Gardeners with shady yards may feel frustrated with what seem like limited options. Finding plants that thrive in shade can be a challenge. Don't lose heart, because many shade-tolerant plants--from ground covers and blooming bulbs to shrubs to and trees--are available. Many of them, however, are toxic if ingested. Protect your family and pets from the varieties you plant, and enjoy the color and form they bring to those sun-starved spots.
Rosebay rhododendron (Rhododendron maximum) is a 4-to-15 foot evergreen shrub of the moist woods and mountain slopes from Maine to Georgia. They are especially common in Great Smokey Mountain National Park. Blue-green, glossy leaves are the biggest of any native rhododendron. Showy clusters of 16 to 24 bell-shaped white or pink flowers cover its branch ends in June. Inner petals have yellow-green splotches.
Plant this popular ornamental in a cool, partly-shady spot with well-drained, moist or wet, acidic soil. Ingesting any part of this plant, including honey made from its nectar, is toxic and potentially fatal to people and animals. Signs of toxicity include excessive salivation, abdominal pain with diarrhea, nausea and vomiting, labored breathing, arm and leg paralysis, and coma.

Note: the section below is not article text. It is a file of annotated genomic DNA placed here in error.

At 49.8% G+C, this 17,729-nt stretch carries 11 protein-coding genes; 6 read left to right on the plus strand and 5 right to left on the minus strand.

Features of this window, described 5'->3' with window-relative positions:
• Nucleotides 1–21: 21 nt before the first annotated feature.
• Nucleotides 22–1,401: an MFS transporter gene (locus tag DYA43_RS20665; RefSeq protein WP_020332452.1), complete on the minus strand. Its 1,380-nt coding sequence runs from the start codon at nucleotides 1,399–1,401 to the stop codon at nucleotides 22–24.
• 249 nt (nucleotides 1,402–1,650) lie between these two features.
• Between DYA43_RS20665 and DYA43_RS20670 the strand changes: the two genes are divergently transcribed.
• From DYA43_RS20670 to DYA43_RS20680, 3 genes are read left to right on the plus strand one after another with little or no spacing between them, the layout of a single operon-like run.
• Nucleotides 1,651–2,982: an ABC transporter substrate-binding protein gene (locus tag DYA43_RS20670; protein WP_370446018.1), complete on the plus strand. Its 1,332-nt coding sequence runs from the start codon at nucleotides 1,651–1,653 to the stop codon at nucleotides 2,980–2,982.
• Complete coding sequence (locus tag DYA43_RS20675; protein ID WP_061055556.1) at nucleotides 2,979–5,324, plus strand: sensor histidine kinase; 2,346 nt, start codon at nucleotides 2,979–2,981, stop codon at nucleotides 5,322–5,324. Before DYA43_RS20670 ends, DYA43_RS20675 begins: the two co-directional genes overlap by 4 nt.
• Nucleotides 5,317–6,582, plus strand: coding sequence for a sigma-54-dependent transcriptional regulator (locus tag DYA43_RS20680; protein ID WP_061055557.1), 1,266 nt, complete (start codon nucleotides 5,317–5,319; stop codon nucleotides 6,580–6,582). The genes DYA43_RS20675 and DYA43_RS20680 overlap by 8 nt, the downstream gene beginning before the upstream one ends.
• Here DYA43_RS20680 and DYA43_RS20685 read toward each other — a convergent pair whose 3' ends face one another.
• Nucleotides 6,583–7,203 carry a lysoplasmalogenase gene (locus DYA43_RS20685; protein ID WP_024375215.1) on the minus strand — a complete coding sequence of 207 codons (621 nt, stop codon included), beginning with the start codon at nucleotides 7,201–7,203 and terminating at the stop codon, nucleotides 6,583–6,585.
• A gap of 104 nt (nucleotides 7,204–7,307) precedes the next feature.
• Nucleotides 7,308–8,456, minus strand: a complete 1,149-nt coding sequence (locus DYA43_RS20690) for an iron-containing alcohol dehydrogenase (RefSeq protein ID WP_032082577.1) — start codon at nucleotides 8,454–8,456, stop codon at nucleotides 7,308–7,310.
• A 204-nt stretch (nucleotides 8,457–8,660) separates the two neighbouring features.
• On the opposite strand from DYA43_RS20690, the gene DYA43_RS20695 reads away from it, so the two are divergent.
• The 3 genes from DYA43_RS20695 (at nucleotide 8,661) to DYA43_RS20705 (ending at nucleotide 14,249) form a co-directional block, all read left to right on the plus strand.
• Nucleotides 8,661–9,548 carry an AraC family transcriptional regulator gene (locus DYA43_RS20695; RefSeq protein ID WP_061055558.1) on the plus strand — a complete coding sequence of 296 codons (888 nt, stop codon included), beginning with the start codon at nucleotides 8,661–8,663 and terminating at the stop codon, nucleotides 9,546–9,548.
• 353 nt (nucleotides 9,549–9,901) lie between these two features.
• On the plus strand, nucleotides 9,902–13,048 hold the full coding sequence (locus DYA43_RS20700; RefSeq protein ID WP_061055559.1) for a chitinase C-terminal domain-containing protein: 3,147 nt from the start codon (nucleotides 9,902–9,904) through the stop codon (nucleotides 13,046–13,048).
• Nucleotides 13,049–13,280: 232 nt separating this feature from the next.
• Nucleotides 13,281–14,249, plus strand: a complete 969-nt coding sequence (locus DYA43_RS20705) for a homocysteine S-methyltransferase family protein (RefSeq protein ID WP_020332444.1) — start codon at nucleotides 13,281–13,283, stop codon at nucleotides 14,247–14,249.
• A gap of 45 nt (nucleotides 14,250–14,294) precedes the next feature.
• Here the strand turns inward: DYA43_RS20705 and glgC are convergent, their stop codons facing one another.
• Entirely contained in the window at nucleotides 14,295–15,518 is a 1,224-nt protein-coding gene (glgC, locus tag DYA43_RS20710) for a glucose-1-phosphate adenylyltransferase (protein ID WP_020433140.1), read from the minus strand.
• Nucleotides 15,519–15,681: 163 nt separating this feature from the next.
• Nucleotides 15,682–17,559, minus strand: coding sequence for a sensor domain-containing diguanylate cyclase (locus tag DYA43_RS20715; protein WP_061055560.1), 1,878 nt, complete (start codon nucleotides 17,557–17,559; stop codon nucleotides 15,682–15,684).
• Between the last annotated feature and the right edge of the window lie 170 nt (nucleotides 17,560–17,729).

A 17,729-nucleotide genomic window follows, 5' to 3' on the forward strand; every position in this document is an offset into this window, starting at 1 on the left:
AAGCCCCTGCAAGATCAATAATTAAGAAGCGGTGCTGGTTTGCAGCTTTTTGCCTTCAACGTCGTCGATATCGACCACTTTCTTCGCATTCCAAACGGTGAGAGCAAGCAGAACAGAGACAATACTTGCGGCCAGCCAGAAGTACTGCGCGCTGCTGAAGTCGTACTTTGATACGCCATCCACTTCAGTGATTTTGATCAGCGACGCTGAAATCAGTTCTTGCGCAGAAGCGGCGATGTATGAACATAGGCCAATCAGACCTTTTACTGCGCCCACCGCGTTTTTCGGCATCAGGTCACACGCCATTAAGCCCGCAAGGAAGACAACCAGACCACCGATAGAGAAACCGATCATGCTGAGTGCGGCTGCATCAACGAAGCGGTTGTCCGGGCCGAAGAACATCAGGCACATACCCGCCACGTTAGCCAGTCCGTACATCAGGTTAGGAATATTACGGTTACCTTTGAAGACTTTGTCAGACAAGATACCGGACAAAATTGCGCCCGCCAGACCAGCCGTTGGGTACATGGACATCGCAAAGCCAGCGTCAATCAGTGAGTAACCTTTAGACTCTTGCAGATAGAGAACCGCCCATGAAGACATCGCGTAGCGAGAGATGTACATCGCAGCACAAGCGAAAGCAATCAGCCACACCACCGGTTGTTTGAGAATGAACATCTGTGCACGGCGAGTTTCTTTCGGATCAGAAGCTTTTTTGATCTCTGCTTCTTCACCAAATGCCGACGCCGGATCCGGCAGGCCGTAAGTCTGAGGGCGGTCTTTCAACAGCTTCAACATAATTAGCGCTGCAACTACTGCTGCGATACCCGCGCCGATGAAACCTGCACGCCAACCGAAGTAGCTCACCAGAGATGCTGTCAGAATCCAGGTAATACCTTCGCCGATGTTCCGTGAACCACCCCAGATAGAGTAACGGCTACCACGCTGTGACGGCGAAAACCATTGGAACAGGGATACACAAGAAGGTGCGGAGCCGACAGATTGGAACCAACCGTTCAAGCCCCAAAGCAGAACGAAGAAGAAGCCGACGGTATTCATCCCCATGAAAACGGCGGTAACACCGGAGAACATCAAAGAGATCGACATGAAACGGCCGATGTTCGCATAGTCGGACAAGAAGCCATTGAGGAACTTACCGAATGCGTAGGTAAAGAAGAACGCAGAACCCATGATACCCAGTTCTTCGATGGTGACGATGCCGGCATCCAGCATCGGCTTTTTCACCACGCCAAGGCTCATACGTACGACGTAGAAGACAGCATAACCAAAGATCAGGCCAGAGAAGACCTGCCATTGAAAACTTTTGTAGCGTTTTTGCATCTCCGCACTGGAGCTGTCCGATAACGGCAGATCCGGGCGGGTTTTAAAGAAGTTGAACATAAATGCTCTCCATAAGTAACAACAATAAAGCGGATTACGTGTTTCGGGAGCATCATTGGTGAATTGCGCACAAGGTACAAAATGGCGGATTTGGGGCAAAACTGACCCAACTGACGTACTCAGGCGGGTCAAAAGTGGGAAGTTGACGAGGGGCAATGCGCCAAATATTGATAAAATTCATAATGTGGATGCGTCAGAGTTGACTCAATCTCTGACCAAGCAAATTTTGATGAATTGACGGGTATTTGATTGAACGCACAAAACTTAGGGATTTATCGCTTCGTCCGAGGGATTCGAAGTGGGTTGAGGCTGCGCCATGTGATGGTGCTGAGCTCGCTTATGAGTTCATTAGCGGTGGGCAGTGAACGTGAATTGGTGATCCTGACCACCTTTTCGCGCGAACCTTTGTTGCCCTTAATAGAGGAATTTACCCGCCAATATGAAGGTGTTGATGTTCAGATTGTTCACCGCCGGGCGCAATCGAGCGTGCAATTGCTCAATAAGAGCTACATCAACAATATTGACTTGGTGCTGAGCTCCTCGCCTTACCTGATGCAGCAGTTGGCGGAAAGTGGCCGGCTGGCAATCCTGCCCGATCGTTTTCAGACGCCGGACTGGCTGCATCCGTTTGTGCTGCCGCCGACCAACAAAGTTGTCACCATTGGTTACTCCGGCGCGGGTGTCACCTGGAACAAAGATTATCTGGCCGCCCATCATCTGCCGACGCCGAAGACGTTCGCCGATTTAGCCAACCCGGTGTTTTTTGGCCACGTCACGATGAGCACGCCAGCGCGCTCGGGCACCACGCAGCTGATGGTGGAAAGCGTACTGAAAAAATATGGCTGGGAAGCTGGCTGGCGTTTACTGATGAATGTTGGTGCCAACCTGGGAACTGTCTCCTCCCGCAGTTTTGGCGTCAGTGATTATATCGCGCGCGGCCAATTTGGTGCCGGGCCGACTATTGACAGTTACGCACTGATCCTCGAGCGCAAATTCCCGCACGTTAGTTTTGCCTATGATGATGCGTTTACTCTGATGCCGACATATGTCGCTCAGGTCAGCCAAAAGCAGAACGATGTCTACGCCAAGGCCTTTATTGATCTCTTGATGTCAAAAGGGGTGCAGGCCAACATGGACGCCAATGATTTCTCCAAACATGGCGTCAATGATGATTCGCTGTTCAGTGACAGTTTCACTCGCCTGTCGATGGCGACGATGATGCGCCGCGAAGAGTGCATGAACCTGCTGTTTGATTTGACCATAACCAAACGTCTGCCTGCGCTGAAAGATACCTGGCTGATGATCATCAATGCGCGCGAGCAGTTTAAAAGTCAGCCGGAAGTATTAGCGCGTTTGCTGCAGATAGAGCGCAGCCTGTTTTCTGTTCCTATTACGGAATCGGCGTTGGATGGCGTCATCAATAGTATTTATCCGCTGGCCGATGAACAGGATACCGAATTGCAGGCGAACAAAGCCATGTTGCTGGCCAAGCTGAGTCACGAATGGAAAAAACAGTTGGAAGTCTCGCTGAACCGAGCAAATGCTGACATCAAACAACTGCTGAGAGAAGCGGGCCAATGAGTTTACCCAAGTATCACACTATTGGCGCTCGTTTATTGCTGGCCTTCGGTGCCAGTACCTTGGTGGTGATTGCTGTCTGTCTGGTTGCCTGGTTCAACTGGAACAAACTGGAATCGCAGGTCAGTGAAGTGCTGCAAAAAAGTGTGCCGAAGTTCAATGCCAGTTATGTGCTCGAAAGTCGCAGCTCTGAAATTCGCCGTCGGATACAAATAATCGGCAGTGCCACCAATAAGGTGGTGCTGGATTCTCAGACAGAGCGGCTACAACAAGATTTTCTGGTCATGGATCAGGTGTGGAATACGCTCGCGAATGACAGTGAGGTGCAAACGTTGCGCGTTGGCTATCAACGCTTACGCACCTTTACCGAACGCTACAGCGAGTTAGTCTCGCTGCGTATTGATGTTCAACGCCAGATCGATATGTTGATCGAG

Blue cohosh (Caulophyllum thalictroides) is a barberry family perennial at home in full shade. Standing from 1 to 3 feet high, it grows wild in woods from New Brunswick to New England, and in the South Carolina mountains. Its three-lobed leaf stems are purple when new, and blue-green when mature. April and May bring clusters of unusual greenish-yellow flowers with noticeable nectar glands. Bright blue berry clusters follow the flowers.
Plant blue cohosh in shade and moist, rich, well-drained soil. Toxins in its leaves, roots and berries can irritate the skin. Roots and raw seeds and berries are mildly toxic, causing vomiting and diarrhea if ingested.
A 2 to 6 foot high, shade-loving perennial, Columbian monkshood (Aconitum columbianum) belongs to the buttercup family. Its lobed green leaves become smaller as they ascend the upright stems. July and August spikes of hooded purplish-blue flowers bloom from the bottom up. Columbian monkshood grows wild along streams and in moist woods from Washington State south to Arizona and east to Iowa.
Plant it in shade and rich, moist soil. It will attract hummingbirds and bumblebees to your garden. Monkshood is toxic to both animals and people when ingested. Its seeds, roots and new leaves may be more toxic than other parts. Children may be more susceptible to the toxins.